Gargash complimented the article and called out those in the West who “do not see the devastating effects of extremism in the Arab world.”
The designation of CAIR by a Muslim Arab country puts the organization in a difficult spot. CAIR cannot attack the UAE as bigoted Islamophobes, as is its usual strategy with its critics. Moreover, CAIR previously enjoyed friendly relations with the UAE and has received major donations from them.
As CAIR-Florida official Nezar Hamze acknowledged, “[CAIR Executive Director] Nihad [Awad] has had a long relationship with the UAE and other Middle Eastern countries because they travel quite a bit and they talk.”
Even though CAIR runs an alleged scheme to hide foreign donors, its 2007 tax filing shows donations of approximately $220,000 from the UAE Embassy in Washington D.C.; $100,000 from the National Bank of Fujairah in the UAE; $100,000 from the Red Crescent in Abu Dhabi and $45,000 from Bin Hammodah Properties Co. in Abu Dhabi. That’s close to $465,000 from UAE sources in one year alone.
Egypt and Saudi Arabia have also banned the Muslim Brotherhood as a terrorist group. The Egyptian government praised the UAE’s list, specifically singling out its designation of the Brotherhood.
Jordan says it will not ban the Brotherhood, but it did arrest a senior Brotherhood official Zaki Bani Arshid for responding to the UAE’s list by describing the UAE’s government as “the first sponsor of terrorism.”
Meanwhile, CAIR is forcefully denying any links to terrorism or extremism and spinning the U.S. State Department’s statement that the U.S. does not consider CAIR terrorists into a complete vindication.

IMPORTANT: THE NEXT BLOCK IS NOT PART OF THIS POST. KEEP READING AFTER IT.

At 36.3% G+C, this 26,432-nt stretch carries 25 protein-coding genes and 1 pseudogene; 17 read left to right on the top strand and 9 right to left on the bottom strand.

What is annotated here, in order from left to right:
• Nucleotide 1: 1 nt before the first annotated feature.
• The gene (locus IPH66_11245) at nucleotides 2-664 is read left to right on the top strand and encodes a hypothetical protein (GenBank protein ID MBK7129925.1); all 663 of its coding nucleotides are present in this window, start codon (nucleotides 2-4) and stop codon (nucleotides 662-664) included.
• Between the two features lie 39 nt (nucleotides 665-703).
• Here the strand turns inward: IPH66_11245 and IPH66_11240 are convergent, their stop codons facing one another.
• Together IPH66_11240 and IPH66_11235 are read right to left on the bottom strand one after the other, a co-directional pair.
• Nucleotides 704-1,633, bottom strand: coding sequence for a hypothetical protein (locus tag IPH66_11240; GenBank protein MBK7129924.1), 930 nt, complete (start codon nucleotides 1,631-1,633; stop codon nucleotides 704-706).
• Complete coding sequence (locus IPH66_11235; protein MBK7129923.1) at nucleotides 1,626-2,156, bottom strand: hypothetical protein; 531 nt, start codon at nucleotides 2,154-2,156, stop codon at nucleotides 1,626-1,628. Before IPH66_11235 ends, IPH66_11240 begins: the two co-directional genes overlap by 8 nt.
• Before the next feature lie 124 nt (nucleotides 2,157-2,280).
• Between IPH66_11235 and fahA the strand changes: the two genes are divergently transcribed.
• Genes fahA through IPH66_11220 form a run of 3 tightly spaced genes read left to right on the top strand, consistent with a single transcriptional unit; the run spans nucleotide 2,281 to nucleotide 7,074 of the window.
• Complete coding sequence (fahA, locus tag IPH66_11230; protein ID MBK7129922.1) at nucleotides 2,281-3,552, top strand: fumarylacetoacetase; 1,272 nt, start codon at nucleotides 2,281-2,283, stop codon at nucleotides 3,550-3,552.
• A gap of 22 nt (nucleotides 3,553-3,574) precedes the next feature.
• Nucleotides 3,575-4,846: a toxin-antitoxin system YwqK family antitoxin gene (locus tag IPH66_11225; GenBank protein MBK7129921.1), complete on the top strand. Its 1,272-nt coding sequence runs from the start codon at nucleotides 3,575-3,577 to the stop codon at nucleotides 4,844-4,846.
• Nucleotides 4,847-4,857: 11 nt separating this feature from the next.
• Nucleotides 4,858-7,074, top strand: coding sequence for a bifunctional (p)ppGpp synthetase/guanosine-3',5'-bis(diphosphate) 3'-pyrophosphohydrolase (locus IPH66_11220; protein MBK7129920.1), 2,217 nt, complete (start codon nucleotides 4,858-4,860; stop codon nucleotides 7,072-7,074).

Yet when Awad was pressed about CAIR’s Muslim Brotherhood links on CNN, even though he responded with a denial, Awad defended the Muslim Brotherhood:
“We have never been linked to the Muslim Brotherhood. We are not. We are an independent American organization …the Muslim Brotherhood, speaking of the Muslim Brotherhood, is not a terrorist organization. It is widely recognized as a popular movement in the Middle East and the Muslim world and CAIR is not a Muslim Brotherhood organization.”
When CNN anchor Alisyn Camerota pointed out the Brotherhood’s history of violence, Awad falsely claimed that the Brotherhood has renounced violence and described the organization as the “largest social opposition to the dictatorial regimes.”
Awad finished by repeating his claim that CAIR is a moderate civil liberties group and that his group “is not linked to any domestic or international organizations.”
However, Awad’s claims contradict the determinations of federal prosecutors, the Justice Department, the FBI, federal judges, countless terrorism experts and the Muslim Brotherhood’s own internal documents.
In a television debate with the author, a CAIR spokesperson denied the existence of U.S. government documents and quotes by federal prosecutors about CAIR’s connections to the Brotherhood, even as they were shown on camera, read aloud and publicly available on the internet.
The UAE recognizes that extremist ideas cause extremist behaviors. It cannot afford to take half-measures in a region as dangerous as the Middle East.
Two messages are being sent to the U.S. and Europe by the UAE:
First, the West’s overlooking of the Islamist ideology and focusing on its byproduct, terrorism, is like a doctor treating symptoms instead of the disease. As eloquently stated by former FBI agent Nathan Garrett in the film Grand Deception, “We’re not talking about a gun. We’re talking about the man holding the gun?”
Secondly, Muslim Brotherhood front groups in the West are successfully presenting themselves as moderates while shutting down criticism of Islamism.
For the UAE, the backlash from the pro-Brotherhood lobby in the U.S. only reinforces the necessity of what it has done.
The UAE wants the West to wake up, but it isn’t going to sit around waiting for that to happen.